What Is Florida’s Good Samaritan Law?
In the majority of situations, no one has an obligation to help any other person (though there are exceptions to this general rule). There are, however, situations where the average person may choose to help someone else, and in those situations, laws exist to protect them. If someone is injured and another person tries to help them by rendering medical aid, Florida’s “Good Samaritan” law protects them from civil immunity in most situations. “Most” does not mean “all,” though, so if you have been in a situation where the Good Samaritan Law may apply to you, it is crucial to understand its actual application.
A Duty Of Care Exists
For the average person, helping a person in distress can actually be a bit of a double-edged sword, because while there is no duty to help an injured person, a duty of reasonable care attaches to your actions once you decide to help. In other words, once you have decided to try and render medical aid to an injured person, there is an obligation for you to do so “gratuitously, and in good faith,” in the same way any other reasonable person would in a similar situation.
One specific corollary to Florida’s Good Samaritan statute is what is known as the 911 Good Samaritan Act. It deals specifically with drug overdoses, and holds that if a person, acting in good faith, attempts to obtain medical help for someone who is having an alcohol or drug overdose (or someone they believe is having an alcohol or drug overdose), they cannot then be prosecuted or otherwise penalized for that action. This can make the average person more likely to seek help, which in turn can save lives.
There are only two real ways in which a well-intentioned person can be held liable for any mistakes they make in medical care for an injured person. They are (1) if the Good Samaritan does not act in good faith, or fails to exercise the reasonable care required (in other words, if they are reckless or negligent); and (2) if the injured person “reasonably relies” on the Good Samaritan’s help and is further injured as a result. In short, if you make the injury worse (not just “not helping,” but specifically making the injury worse), you may be on the proverbial hook.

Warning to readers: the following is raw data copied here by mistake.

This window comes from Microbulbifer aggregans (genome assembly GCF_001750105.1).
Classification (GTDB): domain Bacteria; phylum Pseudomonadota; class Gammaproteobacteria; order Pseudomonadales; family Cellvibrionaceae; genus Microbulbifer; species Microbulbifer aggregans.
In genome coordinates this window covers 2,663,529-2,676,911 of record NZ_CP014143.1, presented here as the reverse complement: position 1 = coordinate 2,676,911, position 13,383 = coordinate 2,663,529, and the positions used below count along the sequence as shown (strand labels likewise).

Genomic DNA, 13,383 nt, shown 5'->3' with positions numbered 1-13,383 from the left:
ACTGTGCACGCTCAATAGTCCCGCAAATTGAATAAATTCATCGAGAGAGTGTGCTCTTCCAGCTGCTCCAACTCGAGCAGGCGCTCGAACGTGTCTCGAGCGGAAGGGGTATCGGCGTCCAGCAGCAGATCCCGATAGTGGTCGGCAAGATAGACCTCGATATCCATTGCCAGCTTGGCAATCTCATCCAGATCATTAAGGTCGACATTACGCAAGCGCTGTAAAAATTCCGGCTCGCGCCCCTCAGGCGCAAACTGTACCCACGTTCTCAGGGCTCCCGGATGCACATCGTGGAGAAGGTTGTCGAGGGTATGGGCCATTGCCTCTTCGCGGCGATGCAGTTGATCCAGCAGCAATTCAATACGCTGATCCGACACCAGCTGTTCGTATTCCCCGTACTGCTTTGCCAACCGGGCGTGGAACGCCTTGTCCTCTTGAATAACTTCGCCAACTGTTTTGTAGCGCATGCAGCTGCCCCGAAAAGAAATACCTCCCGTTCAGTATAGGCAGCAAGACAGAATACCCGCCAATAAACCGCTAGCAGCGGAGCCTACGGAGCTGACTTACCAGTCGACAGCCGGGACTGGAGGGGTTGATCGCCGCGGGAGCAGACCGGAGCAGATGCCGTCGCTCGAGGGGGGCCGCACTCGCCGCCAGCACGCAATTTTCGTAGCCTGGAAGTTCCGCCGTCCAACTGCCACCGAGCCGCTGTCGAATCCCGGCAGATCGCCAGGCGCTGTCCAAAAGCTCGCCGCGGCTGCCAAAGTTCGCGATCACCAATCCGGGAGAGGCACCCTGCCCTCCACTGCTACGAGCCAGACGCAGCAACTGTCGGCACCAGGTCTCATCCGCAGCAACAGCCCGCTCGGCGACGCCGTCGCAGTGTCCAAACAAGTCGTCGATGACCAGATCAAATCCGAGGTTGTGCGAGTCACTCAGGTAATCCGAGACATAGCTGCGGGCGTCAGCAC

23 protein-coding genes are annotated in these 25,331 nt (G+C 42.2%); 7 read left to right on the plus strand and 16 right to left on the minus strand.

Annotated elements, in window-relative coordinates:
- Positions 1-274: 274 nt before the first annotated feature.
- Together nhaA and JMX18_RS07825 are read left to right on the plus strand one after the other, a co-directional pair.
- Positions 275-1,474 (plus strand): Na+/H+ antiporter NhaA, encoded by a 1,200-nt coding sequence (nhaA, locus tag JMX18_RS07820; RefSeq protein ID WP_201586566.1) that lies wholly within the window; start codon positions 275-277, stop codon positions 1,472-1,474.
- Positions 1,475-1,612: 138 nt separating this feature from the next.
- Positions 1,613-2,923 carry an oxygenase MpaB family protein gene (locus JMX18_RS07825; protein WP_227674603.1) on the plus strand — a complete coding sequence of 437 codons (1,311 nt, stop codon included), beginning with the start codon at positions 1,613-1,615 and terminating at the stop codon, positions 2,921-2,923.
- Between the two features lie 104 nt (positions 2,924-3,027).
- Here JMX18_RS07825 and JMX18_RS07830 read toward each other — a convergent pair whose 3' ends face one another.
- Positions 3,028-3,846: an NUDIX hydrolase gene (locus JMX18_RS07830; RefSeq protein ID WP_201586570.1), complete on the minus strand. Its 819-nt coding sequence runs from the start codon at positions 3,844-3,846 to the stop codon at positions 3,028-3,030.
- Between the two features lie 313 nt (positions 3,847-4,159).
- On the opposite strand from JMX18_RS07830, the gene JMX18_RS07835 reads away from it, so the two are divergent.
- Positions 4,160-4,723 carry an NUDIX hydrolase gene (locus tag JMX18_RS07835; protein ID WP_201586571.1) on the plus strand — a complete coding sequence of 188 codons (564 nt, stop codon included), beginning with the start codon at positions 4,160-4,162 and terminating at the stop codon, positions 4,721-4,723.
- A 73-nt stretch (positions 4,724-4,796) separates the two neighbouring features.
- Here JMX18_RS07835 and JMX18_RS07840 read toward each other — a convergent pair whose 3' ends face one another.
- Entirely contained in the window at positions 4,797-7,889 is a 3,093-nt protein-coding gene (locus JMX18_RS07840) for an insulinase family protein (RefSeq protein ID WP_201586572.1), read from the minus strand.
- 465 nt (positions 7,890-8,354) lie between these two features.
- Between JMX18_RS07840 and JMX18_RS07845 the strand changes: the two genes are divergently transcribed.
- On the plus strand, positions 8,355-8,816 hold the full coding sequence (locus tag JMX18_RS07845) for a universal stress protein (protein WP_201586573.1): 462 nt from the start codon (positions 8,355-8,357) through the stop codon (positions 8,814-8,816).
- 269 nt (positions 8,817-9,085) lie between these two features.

Medical professionals, by comparison, are subjected to slightly different standards – they can only be held liable in a Good Samaritan situation if they exhibit “reckless disregard” for the consequences of their actions – meaning that they should never do anything that their medical training and knowledge would move them to avoid (or that they should know to avoid). If a medical professional acts as a Good Samaritan and worsens the person’s injury through conduct they knew (or should have known) was dangerous, the consequences can be severe.
Call A Tampa Personal Injury Lawyer Today
The Florida legislature passed the Good Samaritan Act to try and encourage people to help each other, but it is not a shield against negligent or reckless conduct. If you have questions about the Good Samaritan Act, calling a Tampa personal injury attorney from the Rinaldo Law Group is a good way to try and get those questions answered. Contact our offices today for a free consultation.